Our latest blog post has been written by Lizzie from Kids Gifts and Toys
You may not realise it but if you own a wooden stacker, shape sorter, latching puzzle, or wooden kitchen toys, these toys have been inspired using the Montessori approach to early childhood education.
We hear the words 'Montessori', 'Waldorf' or 'Steiner' used often on Instagram and Facebook but what exactly do these concepts when it comes to kids toys and educating your child?
With the start up of IGTV, I have been asked to share on my channel details about Montessori and Waldorf toys. It is such an interesting topic that I thought I would share my ideas and research with you as I know how passionate Diany is about Montessori toys.
What exactly is Montessori?
Montessori is named after its founder, Maria Montessori, who was a female pioneer and doctor in education and physics who developed her theories in Italy in the early 1900’s. Through her work she developed a pedagogy and philosophy on education that was based on scientific observation of children from babies to adults.
Her approach was about the developing the whole child at their own pace through practical play and my favourite, giving them a lifelong love of learning. Through her observations she found that all children are unique and as such they all learn at a different pace and it is not necessarily age dependent. One child may learn something quicker than another even though they are the same age
Her methodology has been embraced worldwide, with over 22,000 schools globally using Montessori concepts, and her approach has become part of many school curriculums in the western world.
Basics of Montessori
One interesting and noteworthy part of Montessori’s research is that babies are born with mathematical minds. Through observing early play of a baby where they are stacking, sorting and handling different objects, they are actually learning the basic mathematical principles like counting, sequence, patterns and quantities. As such many of the tools ( they use the word tool over toy) that are designed for Montessori preschools and schools have a foundation in mathematics. Like shape sorters, nesting blocks, building blocks, abacus counting toys, and puzzles.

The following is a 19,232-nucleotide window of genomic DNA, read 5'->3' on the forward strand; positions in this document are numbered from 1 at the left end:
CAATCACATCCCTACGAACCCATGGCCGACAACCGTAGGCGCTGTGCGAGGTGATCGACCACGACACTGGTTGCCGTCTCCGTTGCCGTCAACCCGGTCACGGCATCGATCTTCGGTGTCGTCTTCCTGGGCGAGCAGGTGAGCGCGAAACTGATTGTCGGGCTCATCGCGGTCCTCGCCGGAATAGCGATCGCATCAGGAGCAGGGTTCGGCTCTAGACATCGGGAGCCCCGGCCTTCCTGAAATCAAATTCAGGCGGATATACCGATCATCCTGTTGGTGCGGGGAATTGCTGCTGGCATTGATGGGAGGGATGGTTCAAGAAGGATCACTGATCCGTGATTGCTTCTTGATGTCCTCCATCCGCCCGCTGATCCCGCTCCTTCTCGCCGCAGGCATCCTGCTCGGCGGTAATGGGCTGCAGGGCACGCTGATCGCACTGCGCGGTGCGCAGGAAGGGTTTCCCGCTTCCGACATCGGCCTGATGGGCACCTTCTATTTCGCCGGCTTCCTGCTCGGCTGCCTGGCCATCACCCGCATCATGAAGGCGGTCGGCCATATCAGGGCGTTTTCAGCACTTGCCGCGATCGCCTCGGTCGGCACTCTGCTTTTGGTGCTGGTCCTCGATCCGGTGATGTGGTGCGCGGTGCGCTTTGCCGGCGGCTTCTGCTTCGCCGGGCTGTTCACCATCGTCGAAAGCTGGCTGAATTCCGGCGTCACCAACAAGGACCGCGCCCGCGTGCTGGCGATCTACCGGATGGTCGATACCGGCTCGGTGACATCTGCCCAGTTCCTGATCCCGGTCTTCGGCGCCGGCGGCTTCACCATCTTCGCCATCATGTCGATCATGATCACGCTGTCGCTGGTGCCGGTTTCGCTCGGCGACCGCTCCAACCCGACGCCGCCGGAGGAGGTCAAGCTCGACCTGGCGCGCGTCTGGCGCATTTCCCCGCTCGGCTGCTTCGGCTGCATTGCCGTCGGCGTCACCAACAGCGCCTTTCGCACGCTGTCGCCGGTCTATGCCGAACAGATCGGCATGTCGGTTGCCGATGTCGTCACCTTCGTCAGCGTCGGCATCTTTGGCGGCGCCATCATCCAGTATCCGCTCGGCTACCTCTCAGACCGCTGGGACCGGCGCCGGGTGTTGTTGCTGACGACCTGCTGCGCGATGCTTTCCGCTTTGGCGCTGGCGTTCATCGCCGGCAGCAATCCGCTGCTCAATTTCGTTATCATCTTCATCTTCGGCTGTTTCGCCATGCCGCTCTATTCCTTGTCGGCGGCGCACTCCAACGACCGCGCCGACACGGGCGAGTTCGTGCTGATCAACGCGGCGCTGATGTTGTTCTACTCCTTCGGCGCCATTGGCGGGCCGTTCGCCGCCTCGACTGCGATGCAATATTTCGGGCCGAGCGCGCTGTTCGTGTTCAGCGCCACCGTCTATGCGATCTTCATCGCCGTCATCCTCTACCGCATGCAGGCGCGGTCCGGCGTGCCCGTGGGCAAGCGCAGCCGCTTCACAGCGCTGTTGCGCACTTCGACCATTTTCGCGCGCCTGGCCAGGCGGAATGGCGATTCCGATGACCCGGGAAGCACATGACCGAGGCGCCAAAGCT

She also believed strongly in repetition and it features as a key element in Montessori learning. By repeating the technique over and over, the concept is solidified in the child's mind.
There is a focus on life skills like cleaning, dusting, knowing how to undress or use a zipper or button, tie one’s shoe laces which also help with a child’s fine motor skills, and other social skills like greeting people, shaking hands and using manners and lastly movement, so teaching children gross motor skills through activities like dance.
Developing the child’s 5 senses through practical play. Music plays a big part of the Montessori method from age 3. They are keen on play involving water, sand or pasta or rice that allows the child to awaken their senses but also learn key concepts that then help them with their language, reading, writing and mathematical skills later on.
Child led learning